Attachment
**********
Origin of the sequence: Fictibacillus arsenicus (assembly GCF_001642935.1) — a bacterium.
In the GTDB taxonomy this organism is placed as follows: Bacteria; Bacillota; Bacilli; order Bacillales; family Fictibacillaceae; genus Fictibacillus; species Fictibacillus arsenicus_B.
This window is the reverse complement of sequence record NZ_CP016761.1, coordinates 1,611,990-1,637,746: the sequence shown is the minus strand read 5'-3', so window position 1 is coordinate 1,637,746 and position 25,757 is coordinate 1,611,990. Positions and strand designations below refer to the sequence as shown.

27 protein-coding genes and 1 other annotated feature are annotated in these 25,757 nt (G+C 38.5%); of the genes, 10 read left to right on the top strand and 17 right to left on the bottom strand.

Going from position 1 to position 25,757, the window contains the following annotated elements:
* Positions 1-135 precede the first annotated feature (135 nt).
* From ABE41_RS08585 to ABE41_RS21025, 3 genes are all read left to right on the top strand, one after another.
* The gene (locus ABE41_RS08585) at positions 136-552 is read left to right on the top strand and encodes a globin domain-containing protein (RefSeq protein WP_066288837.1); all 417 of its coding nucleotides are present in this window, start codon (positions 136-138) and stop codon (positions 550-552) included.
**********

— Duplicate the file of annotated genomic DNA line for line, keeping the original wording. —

Origin of the sequence: Fictibacillus arsenicus (assembly GCF_001642935.1) — a bacterium.
In the GTDB taxonomy this organism is placed as follows: Bacteria; Bacillota; Bacilli; order Bacillales; family Fictibacillaceae; genus Fictibacillus; species Fictibacillus arsenicus_B.
This window is the reverse complement of sequence record NZ_CP016761.1, coordinates 1,611,990-1,637,746: the sequence shown is the minus strand read 5'-3', so window position 1 is coordinate 1,637,746 and position 25,757 is coordinate 1,611,990. Positions and strand designations below refer to the sequence as shown.

27 protein-coding genes and 1 other annotated feature are annotated in these 25,757 nt (G+C 38.5%); of the genes, 10 read left to right on the top strand and 17 right to left on the bottom strand.

Going from position 1 to position 25,757, the window contains the following annotated elements:
* Positions 1-135 precede the first annotated feature (135 nt).
* From ABE41_RS08585 to ABE41_RS21025, 3 genes are all read left to right on the top strand, one after another.
* The gene (locus ABE41_RS08585) at positions 136-552 is read left to right on the top strand and encodes a globin domain-containing protein (RefSeq protein WP_066288837.1); all 417 of its coding nucleotides are present in this window, start codon (positions 136-138) and stop codon (positions 550-552) included.